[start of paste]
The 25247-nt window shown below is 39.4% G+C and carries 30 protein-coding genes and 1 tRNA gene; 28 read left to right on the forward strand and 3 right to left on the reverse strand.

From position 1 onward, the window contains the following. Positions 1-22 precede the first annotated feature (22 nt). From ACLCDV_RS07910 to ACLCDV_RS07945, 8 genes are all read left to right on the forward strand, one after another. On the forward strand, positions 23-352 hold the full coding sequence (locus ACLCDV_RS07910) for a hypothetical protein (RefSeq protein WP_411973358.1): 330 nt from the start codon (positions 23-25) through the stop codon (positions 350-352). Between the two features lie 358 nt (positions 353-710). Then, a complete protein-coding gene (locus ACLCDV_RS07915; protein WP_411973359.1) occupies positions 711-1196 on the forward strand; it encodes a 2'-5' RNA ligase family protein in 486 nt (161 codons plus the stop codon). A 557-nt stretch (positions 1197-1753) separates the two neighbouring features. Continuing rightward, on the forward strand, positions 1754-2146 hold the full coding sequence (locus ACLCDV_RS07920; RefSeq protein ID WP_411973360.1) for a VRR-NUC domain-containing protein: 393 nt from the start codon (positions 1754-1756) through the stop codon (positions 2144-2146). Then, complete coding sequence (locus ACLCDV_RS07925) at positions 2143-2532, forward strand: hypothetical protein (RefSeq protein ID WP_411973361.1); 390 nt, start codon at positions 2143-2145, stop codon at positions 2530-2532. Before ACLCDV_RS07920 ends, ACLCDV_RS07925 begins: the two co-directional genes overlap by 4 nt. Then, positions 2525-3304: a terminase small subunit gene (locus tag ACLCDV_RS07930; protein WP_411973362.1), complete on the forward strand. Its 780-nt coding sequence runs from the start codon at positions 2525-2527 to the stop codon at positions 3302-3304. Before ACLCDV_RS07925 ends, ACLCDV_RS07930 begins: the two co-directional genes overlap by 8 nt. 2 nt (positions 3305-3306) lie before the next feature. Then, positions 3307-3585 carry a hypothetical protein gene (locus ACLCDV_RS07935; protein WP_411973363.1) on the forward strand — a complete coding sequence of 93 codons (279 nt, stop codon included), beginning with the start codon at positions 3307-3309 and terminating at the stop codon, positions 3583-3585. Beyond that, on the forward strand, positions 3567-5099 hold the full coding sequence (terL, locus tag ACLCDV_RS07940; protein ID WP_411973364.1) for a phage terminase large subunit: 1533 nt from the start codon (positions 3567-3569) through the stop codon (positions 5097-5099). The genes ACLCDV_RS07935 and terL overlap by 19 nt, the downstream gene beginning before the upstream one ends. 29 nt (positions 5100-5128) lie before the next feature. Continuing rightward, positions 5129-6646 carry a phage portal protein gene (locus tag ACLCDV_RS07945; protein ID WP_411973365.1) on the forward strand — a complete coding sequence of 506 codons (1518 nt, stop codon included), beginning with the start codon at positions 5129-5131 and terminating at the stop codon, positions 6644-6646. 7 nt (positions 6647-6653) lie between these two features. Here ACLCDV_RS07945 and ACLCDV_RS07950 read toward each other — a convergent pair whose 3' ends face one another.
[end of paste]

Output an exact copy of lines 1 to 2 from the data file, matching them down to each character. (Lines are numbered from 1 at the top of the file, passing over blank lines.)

The 25247-nt window shown below is 39.4% G+C and carries 30 protein-coding genes and 1 tRNA gene; 28 read left to right on the forward strand and 3 right to left on the reverse strand.

From position 1 onward, the window contains the following. Positions 1-22 precede the first annotated feature (22 nt). From ACLCDV_RS07910 to ACLCDV_RS07945, 8 genes are all read left to right on the forward strand, one after another. On the forward strand, positions 23-352 hold the full coding sequence (locus ACLCDV_RS07910) for a hypothetical protein (RefSeq protein WP_411973358.1): 330 nt from the start codon (positions 23-25) through the stop codon (positions 350-352). Between the two features lie 358 nt (positions 353-710). Then, a complete protein-coding gene (locus ACLCDV_RS07915; protein WP_411973359.1) occupies positions 711-1196 on the forward strand; it encodes a 2'-5' RNA ligase family protein in 486 nt (161 codons plus the stop codon). A 557-nt stretch (positions 1197-1753) separates the two neighbouring features. Continuing rightward, on the forward strand, positions 1754-2146 hold the full coding sequence (locus ACLCDV_RS07920; RefSeq protein ID WP_411973360.1) for a VRR-NUC domain-containing protein: 393 nt from the start codon (positions 1754-1756) through the stop codon (positions 2144-2146). Then, complete coding sequence (locus ACLCDV_RS07925) at positions 2143-2532, forward strand: hypothetical protein (RefSeq protein ID WP_411973361.1); 390 nt, start codon at positions 2143-2145, stop codon at positions 2530-2532. Before ACLCDV_RS07920 ends, ACLCDV_RS07925 begins: the two co-directional genes overlap by 4 nt. Then, positions 2525-3304: a terminase small subunit gene (locus tag ACLCDV_RS07930; protein WP_411973362.1), complete on the forward strand. Its 780-nt coding sequence runs from the start codon at positions 2525-2527 to the stop codon at positions 3302-3304. Before ACLCDV_RS07925 ends, ACLCDV_RS07930 begins: the two co-directional genes overlap by 8 nt. 2 nt (positions 3305-3306) lie before the next feature. Then, positions 3307-3585 carry a hypothetical protein gene (locus ACLCDV_RS07935; protein WP_411973363.1) on the forward strand — a complete coding sequence of 93 codons (279 nt, stop codon included), beginning with the start codon at positions 3307-3309 and terminating at the stop codon, positions 3583-3585. Beyond that, on the forward strand, positions 3567-5099 hold the full coding sequence (terL, locus tag ACLCDV_RS07940; protein ID WP_411973364.1) for a phage terminase large subunit: 1533 nt from the start codon (positions 3567-3569) through the stop codon (positions 5097-5099). The genes ACLCDV_RS07935 and terL overlap by 19 nt, the downstream gene beginning before the upstream one ends. 29 nt (positions 5100-5128) lie before the next feature. Continuing rightward, positions 5129-6646 carry a phage portal protein gene (locus tag ACLCDV_RS07945; protein ID WP_411973365.1) on the forward strand — a complete coding sequence of 506 codons (1518 nt, stop codon included), beginning with the start codon at positions 5129-5131 and terminating at the stop codon, positions 6644-6646. 7 nt (positions 6647-6653) lie between these two features. Here ACLCDV_RS07945 and ACLCDV_RS07950 read toward each other — a convergent pair whose 3' ends face one another.